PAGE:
Though it's early, pressure mounting for slumping Twins

April 17th, 2024

BALTIMORE -- Though third-base coach Tommy Watkins claimed that the Twins’ offensive struggles weren’t on his mind when he made an aggressive send home of Manuel Margot in the seventh inning on Wednesday, it was still representative of the urgency that already continues to mount for this team.

Absolutely nothing is coming easily for the 2024 Minnesota Twins.

They’re down two stars in their lineup. The hitting has been absent all season in what seems to be an annual habit of slow starts at the plate. When they have hit a bit, their starting pitching has gotten blown away. When the offense has scraped together a late lead, the defense or the bullpen has given way.

The latter was the case on Wednesday afternoon, when not even a dominant, right-the-ship-type start from ace Pablo López could pull the Twins out of their skid, which continued with a 4-2, walk-off loss to the Orioles that secured a series sweep when Cedric Mullins crushed the game-winning blast off Griffin Jax in the ninth.

“It feels like no matter what you try, nothing is smooth, nothing is working like you want,” manager Rocco Baldelli said. “It’s tough to play the game with confidence and with an air of anything when it’s so difficult. Even when we do things well, we’re not getting the results.”

It’s still early, they say, and there’s truth to that, with nearly 90 percent of the regular-season schedule still remaining. But even this early, there’s not a ton of precedent for pushing all the way back from a start like this -- and, as Baldelli frankly noted, the confidence has taken a hit.

Only once in club history have the Twins started 6-11 and even finished the season above .500, and that was all the way back in 1988, when they went from 6-11 to 91-71. Otherwise, the last five times the club has started a campaign with such a slump, it has finished as the last-place team in the division -- most recently, when it went from 6-11 to 73-89 in 2021.

“Unfortunately, it’s not just one thing that we have to do,” Baldelli said. “We have to pitch better, we have to play better defensively and play crisper, sharper baseball, and we have to have better at-bats.”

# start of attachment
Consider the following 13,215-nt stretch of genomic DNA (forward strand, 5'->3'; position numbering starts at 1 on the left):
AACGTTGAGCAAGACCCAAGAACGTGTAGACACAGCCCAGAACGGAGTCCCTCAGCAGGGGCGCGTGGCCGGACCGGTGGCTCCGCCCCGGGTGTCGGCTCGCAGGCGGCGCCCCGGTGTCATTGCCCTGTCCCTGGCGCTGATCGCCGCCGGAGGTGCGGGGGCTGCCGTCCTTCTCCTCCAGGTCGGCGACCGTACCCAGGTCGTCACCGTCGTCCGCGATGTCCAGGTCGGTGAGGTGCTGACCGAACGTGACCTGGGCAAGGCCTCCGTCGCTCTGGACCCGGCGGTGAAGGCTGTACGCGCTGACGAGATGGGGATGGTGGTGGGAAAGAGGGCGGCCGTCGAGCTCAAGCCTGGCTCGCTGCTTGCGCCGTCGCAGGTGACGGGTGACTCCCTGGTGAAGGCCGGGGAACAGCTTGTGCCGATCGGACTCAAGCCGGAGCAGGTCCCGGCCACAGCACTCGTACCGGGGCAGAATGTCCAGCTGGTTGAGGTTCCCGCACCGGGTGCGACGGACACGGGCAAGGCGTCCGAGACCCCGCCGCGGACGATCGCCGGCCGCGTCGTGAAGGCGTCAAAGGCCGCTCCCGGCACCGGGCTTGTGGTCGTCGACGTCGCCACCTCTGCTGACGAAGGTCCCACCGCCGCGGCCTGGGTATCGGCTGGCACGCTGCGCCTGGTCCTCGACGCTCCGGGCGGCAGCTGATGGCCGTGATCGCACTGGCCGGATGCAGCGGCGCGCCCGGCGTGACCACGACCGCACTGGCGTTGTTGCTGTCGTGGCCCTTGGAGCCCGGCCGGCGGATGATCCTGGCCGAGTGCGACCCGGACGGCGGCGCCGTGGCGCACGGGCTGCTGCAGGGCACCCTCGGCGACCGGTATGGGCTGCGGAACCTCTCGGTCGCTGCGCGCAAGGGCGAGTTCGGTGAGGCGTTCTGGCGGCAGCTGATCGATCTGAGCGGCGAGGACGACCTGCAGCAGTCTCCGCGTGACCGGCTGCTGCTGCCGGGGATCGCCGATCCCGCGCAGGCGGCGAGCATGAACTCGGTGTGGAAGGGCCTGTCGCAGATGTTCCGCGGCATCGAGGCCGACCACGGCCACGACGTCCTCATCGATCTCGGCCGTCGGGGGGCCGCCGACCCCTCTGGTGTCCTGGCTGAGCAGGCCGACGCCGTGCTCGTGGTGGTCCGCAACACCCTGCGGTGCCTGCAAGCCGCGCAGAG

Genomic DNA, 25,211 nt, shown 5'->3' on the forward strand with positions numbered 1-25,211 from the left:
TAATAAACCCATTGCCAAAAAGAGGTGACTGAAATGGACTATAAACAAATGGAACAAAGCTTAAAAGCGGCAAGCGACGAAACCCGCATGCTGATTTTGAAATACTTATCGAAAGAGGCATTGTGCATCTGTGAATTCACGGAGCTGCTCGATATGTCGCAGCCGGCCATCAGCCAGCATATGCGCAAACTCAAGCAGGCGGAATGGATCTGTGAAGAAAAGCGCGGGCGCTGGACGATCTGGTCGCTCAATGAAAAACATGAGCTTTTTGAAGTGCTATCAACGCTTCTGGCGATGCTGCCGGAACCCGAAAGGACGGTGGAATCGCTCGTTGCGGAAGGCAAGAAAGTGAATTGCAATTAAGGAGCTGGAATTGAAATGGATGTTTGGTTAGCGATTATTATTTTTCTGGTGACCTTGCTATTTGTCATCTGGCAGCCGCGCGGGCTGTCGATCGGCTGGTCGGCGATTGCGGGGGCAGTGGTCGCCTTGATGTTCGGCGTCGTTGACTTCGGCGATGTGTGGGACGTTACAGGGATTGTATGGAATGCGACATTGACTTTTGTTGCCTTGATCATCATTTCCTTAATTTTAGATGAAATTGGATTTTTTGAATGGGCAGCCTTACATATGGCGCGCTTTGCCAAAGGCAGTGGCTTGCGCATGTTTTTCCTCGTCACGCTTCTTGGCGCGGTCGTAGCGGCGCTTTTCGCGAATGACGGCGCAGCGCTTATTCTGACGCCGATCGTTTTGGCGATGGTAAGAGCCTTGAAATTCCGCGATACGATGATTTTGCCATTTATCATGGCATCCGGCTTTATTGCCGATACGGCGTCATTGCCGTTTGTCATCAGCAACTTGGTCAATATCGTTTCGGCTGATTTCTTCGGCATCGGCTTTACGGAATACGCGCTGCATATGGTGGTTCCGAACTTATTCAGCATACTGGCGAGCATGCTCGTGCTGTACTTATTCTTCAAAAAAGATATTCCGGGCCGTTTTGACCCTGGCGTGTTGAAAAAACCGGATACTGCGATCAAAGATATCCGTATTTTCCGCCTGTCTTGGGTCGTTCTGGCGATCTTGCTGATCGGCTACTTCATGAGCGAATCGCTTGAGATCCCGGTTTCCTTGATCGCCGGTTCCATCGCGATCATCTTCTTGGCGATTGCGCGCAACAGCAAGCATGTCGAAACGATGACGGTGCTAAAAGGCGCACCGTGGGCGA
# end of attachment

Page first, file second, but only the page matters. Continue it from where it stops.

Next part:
Even in getting to this point, the Twins seemed to have felt the importance of avoiding this kind of hole at all. Carlos Correa, before going down with a right intercostal strain, stressed the importance of the bats figuring things out before the season-opening slump reached half a season, like it did last year.

But improvement has still been hard to find, with Baltimore emergency starter Albert Suárez throwing 5 2/3 scoreless in his first MLB outing since 2017 on Wednesday, further pushing down an offense that entered the day ranked last in the Majors in average, 25th in slugging percentage, 24th in wRC+ and last by a significant margin in wRC+ with runners in scoring position.

“It's always tough with these slow starts,” hitting coach David Popkins said. “I feel like we've gotten kind of a habit to them the last couple of years. I think you just remind them that we've been in this situation before, this exact situation before, except it was more the first half of struggles. This team was able to be resilient and overcome adversity before.”

The eventual returns of Correa and Royce Lewis (quad strain) should help, but Lewis is nowhere close to returning, and there’s acknowledgement that guys are pressing in their absences -- and the compounding losses are only making things worse.

“I just think there’s a lot of tension and pressure that everybody’s put on themselves right now,” said Jax, who himself is filling in for the injured Jhoan Duran.

A disastrous accumulation of injuries to two of the club’s best hitters and three of its best bullpen arms -- and a bevy of key Triple-A injuries -- has gotten the Twins to this point in just mid-April.

They have no choice but to just play themselves back into it -- and with the Dodgers and Orioles in the rearview mirror, the Tigers, White Sox, Angels and White Sox again might offer a better opportunity coming up to right the ship, which the Twins still believe they will, as they did last season.

But they know it’s got to happen really soon -- before it does, indeed, become too late.

“If you keep telling yourself, ‘It’s going to happen, it’s going to happen,’ then you wake up and it’s July, it’s June, and then it might be too late,” López said.